An analysis of the evolution of Justin Trudeau’s climate change policies is summarized in “The Rise and Fall of Trudeau’s ‘Grand Bargain’ on Climate”, published in The Tyee (Nov. 14). The article is a summary by author Donald Gutstein of his new book, The Big Stall: How Big Oil and Think Tanks Are Blocking Action on Climate Change in Canada , which the publisher describes this way: “The Big Stall traces the origins of the government’s climate change plan back to the energy sector itself — in particular Big Oil. It shows how, in the last fifteen years, Big Oil has infiltrated provincial and federal governments, academia, media and the non-profit sector to sway government and public opinion on the realities of climate change and what needs to be done about it.” (Interesting companion reading to this argument: an October report from the Parkland Institute and the Corporate Mapping Project, Who Owns Canada’s Fossil-Fuel Sector? Mapping the Network of Ownership & Control.) The Big Stall concludes that by framing the challenge as an opportunity for economic growth through clean technology, the government has failed to address climate change effectively.
Recent studies continue to support the assessment that the world, including Canada, has not done enough to meet its climate change goals, let alone the urgent need to decarbonize. The United Nations Environment Programme (UNEP) will release its annual Emissions Gap Report 2018 in November, but in a pre-release chapter released at the Global Climate Action Summit in September, the UNEP asserted that national governments are not meeting their Paris Agreement targets, and that non-state actors and sub-national governments are crucially important in closing the gap.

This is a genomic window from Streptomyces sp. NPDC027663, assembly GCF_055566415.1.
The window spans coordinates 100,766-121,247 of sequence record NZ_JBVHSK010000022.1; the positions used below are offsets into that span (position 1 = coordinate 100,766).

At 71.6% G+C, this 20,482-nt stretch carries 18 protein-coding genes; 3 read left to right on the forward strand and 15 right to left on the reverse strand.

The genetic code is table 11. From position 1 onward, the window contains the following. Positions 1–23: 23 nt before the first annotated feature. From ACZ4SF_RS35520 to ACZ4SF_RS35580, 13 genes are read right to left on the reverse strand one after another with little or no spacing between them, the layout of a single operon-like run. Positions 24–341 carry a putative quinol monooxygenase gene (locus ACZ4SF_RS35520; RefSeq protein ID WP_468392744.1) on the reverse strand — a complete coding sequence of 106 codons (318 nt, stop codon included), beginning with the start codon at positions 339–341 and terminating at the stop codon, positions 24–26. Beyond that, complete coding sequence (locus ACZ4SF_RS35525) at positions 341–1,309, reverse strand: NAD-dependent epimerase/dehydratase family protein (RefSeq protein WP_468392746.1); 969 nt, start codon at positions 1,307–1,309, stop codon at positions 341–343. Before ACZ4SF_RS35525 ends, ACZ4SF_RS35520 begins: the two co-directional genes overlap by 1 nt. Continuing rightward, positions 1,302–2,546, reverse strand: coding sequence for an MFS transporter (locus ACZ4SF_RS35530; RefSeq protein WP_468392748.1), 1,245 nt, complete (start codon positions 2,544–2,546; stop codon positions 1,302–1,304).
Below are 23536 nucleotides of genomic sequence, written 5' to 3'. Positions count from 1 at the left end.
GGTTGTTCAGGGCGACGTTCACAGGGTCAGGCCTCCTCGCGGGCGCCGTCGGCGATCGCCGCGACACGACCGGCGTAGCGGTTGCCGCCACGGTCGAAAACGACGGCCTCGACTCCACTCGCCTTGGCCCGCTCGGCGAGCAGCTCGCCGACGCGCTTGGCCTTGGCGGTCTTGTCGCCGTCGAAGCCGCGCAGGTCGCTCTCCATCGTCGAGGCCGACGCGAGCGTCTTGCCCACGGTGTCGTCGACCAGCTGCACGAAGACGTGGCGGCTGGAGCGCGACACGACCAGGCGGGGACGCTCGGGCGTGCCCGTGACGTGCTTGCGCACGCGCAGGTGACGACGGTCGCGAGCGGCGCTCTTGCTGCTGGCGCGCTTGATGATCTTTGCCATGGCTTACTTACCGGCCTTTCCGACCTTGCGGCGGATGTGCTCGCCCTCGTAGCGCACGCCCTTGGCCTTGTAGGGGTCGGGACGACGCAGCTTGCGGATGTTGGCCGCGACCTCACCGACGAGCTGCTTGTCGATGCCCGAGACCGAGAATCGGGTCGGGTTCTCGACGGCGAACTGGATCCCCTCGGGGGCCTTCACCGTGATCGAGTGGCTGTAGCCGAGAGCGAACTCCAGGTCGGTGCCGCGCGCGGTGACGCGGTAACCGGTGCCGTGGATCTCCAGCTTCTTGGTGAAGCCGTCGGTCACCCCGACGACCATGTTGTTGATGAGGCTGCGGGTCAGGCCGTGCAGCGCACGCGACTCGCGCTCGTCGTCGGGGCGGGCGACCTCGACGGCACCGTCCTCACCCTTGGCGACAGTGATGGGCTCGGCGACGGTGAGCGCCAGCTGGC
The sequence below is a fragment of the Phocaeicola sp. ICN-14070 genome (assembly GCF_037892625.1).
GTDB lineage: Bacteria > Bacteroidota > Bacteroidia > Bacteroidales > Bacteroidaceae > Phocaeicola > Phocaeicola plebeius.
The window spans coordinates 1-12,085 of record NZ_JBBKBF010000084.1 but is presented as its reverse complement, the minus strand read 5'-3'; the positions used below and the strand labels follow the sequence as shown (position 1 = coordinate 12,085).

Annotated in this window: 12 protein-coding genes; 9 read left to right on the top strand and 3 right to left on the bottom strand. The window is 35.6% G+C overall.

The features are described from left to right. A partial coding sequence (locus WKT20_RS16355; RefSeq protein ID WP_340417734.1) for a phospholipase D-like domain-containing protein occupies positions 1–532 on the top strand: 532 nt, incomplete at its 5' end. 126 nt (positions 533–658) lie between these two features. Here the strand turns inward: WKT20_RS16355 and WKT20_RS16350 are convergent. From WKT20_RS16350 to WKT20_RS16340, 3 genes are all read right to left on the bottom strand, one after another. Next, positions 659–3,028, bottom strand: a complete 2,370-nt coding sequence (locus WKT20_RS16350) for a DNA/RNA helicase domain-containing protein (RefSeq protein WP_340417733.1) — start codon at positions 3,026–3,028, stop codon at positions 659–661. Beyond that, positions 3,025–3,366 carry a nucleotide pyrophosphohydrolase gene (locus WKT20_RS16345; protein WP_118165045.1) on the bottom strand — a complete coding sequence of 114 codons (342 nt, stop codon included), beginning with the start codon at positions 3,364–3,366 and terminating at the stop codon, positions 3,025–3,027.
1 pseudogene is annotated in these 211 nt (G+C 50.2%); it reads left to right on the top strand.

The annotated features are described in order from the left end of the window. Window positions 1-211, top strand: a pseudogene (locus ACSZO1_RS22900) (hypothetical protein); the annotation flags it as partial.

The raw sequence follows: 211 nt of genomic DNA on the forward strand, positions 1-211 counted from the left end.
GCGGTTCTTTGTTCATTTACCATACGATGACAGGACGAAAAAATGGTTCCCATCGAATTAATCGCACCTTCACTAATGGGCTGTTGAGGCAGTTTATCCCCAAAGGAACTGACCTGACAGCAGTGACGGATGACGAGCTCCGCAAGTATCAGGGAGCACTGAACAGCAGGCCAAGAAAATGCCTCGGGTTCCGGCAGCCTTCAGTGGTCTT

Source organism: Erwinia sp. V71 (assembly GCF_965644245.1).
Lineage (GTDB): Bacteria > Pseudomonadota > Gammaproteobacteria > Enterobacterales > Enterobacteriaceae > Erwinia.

Time to Get on with It: The LCEI 2018: Tracking the Progress G20 Countries Have Made to Decarbonize Their Economies was released in early October by PricewaterhouseCoopers (PwC) consultants. Their Low Carbon Economy Index (LCEI) report states that in 2017, no country was on track with the decarbonization rate needed to achieve the Paris Agreement temperature goal, and ranks Canada as 14th out of 20.
The Brown to Green Report 2018 released by Climate Transparency in November rates all the G20 nations on 80 indicators regarding decarbonisation, climate policies, finance and vulnerability to the impacts of climate change. No G20 countries are on track to meet their targets ( Saudi Arabia, Turkey and Russia are ranked as worst ).The 15-page Canada Country Report finds that Canada’s GHG emissions per capita are the highest of any G20 country at 22 (compared to a G20 country average of 8 ). Despite encouraging coal phase-out policies, “Canada’s NDC is not consistent with the Paris Agreement’s temperature limit but would lead to a warming between 3°C and 4°C. ”
Finally, for an academic treatment of this issue: “Warming assessment of the bottom-up Paris Agreement emissions pledges” appeared in Nature Communications on November 16. It states that India is the only country close to being on track to meet a 2 degree target, and singles out Saudi Arabia, Russia, Canada and China as laggards.